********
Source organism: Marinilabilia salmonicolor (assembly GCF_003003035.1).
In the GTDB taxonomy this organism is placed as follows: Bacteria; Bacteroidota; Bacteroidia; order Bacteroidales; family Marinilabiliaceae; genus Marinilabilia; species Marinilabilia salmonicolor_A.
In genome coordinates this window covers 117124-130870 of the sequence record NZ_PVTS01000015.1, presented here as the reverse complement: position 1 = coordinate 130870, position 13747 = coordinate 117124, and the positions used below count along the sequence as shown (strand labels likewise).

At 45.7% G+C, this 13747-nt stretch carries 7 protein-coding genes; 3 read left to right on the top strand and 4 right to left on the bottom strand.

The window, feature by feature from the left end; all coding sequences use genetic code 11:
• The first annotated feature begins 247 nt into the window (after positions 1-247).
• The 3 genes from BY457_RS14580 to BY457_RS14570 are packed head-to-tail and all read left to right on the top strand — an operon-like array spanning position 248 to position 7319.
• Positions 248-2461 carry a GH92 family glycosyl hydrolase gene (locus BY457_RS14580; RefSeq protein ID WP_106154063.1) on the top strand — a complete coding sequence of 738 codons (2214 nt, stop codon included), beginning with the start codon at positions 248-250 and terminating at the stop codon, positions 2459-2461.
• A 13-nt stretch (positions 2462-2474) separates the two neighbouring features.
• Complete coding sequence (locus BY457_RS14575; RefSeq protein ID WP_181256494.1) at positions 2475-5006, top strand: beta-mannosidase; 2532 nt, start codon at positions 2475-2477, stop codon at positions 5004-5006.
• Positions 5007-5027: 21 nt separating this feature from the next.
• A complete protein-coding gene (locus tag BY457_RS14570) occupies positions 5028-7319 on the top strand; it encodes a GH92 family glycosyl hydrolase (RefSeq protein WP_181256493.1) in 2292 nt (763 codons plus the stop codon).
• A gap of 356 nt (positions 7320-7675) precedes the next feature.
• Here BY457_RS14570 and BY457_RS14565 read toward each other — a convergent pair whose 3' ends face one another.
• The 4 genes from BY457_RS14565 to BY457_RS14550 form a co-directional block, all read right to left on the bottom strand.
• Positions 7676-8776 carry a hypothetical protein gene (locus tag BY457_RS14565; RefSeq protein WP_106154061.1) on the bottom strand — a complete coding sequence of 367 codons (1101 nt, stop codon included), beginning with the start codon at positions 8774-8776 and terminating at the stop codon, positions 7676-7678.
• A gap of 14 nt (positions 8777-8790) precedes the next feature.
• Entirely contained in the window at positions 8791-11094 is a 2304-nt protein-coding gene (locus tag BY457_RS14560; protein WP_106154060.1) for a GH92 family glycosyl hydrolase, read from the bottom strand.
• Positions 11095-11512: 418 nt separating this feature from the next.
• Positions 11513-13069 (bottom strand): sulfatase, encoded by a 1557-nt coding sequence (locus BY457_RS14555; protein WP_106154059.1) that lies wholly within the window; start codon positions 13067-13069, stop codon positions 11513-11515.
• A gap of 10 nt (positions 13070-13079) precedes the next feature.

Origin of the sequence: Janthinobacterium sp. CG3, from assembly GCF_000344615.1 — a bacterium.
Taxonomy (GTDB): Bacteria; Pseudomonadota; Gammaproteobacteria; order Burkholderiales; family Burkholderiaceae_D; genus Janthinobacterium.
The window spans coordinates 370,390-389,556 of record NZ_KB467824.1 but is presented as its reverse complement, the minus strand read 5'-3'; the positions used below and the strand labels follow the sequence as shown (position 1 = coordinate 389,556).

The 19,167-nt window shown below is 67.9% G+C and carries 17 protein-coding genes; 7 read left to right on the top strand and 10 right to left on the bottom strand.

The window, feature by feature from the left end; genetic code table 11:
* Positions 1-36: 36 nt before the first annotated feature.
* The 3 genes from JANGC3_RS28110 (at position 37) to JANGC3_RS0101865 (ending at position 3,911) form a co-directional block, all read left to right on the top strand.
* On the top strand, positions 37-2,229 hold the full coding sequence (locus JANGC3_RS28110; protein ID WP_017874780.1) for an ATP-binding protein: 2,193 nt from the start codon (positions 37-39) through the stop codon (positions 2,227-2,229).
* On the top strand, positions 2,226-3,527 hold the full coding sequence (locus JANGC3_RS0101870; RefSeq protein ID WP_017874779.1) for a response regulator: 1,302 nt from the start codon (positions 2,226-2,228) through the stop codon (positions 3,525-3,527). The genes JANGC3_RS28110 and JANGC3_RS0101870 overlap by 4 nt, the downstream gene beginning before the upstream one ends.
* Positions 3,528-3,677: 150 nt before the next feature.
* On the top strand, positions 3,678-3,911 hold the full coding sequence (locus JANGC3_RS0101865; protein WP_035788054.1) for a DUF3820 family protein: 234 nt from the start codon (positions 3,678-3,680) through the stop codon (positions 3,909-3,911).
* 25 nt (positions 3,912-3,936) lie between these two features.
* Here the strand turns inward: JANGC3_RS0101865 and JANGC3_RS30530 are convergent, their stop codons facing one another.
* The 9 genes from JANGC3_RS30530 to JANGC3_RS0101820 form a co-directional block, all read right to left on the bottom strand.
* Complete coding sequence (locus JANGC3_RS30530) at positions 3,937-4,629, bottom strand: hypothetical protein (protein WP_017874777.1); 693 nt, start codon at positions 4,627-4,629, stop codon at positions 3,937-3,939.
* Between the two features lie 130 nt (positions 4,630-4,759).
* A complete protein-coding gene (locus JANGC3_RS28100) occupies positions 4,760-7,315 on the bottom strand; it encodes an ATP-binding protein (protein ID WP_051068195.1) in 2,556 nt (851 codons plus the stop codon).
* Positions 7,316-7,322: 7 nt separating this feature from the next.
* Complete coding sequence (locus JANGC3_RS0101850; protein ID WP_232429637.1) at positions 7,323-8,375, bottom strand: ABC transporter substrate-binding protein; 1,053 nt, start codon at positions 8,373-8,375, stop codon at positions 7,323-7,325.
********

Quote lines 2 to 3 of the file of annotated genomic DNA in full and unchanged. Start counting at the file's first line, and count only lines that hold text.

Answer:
In the GTDB taxonomy this organism is placed as follows: Bacteria; Bacteroidota; Bacteroidia; order Bacteroidales; family Marinilabiliaceae; genus Marinilabilia; species Marinilabilia salmonicolor_A.
In genome coordinates this window covers 117124-130870 of the sequence record NZ_PVTS01000015.1, presented here as the reverse complement: position 1 = coordinate 130870, position 13747 = coordinate 117124, and the positions used below count along the sequence as shown (strand labels likewise).